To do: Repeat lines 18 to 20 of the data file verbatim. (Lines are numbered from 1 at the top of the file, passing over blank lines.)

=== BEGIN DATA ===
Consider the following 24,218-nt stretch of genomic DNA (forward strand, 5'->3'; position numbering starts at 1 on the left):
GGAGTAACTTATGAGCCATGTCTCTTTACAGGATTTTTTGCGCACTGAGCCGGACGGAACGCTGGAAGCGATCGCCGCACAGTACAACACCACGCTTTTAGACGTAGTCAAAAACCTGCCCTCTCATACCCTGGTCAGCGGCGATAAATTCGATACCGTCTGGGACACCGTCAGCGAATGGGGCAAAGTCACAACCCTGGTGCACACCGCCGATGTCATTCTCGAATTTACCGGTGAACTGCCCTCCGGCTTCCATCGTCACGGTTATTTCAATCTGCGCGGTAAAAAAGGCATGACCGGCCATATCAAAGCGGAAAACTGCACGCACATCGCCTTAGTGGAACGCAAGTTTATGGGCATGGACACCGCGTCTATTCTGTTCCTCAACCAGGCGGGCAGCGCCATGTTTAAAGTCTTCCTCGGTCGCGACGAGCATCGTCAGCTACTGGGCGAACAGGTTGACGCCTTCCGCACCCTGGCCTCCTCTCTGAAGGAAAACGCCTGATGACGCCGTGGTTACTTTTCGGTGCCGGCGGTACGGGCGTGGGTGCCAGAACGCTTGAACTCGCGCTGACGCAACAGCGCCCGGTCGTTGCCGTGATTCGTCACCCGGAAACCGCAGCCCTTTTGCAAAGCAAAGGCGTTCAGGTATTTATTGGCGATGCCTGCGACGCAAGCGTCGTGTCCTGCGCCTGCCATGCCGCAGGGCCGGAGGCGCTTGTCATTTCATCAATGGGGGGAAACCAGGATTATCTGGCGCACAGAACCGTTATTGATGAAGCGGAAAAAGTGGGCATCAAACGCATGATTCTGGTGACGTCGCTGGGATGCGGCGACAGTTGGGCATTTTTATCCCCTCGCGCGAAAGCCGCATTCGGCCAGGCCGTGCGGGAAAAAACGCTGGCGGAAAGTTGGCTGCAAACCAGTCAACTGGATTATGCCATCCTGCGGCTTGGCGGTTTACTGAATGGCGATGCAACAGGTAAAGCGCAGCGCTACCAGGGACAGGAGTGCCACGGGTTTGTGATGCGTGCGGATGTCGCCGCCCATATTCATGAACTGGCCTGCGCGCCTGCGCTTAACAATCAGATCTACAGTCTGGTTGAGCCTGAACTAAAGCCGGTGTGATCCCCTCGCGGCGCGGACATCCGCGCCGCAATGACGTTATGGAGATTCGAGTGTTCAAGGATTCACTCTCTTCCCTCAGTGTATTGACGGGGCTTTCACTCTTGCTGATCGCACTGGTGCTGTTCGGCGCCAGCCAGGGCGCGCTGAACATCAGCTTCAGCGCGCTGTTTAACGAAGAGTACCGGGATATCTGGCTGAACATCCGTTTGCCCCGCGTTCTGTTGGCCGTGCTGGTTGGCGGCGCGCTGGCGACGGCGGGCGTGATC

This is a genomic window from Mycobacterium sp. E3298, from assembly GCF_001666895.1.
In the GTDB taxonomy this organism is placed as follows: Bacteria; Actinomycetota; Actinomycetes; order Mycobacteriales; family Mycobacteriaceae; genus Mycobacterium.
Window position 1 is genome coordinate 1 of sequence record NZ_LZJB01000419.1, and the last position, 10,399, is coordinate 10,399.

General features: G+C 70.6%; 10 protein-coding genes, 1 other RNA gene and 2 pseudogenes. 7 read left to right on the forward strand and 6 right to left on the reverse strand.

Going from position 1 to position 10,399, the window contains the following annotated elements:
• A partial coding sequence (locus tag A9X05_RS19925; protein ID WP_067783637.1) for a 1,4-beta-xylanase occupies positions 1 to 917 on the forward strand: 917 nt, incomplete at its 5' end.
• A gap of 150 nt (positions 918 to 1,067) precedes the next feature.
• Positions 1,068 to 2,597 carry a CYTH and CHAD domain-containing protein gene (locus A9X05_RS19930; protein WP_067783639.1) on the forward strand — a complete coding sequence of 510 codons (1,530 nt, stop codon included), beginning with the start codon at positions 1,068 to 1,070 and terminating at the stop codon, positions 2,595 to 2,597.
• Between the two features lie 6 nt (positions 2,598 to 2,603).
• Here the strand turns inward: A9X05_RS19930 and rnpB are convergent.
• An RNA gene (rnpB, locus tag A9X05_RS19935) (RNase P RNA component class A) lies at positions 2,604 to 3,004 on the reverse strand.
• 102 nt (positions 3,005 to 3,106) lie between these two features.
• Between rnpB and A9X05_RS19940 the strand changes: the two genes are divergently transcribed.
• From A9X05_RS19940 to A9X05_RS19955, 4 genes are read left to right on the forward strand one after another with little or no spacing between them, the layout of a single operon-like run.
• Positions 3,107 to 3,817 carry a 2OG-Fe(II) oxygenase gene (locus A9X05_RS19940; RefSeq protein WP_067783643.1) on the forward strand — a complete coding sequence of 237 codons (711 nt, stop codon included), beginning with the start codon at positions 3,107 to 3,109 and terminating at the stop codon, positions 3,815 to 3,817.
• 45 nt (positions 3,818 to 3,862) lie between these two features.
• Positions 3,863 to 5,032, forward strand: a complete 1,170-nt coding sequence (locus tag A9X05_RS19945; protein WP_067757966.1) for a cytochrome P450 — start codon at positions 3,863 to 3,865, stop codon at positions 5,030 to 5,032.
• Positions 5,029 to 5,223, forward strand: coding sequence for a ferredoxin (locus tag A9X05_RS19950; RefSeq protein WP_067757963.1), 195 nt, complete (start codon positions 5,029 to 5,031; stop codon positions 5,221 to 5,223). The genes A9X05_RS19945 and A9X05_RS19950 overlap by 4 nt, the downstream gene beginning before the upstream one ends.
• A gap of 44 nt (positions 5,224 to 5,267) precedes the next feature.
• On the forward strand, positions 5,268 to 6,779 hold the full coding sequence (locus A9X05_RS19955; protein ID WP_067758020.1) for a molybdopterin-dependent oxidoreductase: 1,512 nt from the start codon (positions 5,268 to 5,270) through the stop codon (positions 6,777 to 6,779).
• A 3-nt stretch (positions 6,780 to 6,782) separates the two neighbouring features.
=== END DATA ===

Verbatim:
• 45 nt (positions 3,818 to 3,862) lie between these two features.
• Positions 3,863 to 5,032, forward strand: a complete 1,170-nt coding sequence (locus tag A9X05_RS19945; protein WP_067757966.1) for a cytochrome P450 — start codon at positions 3,863 to 3,865, stop codon at positions 5,030 to 5,032.
• Positions 5,029 to 5,223, forward strand: coding sequence for a ferredoxin (locus tag A9X05_RS19950; RefSeq protein WP_067757963.1), 195 nt, complete (start codon positions 5,029 to 5,031; stop codon positions 5,221 to 5,223). The genes A9X05_RS19945 and A9X05_RS19950 overlap by 4 nt, the downstream gene beginning before the upstream one ends.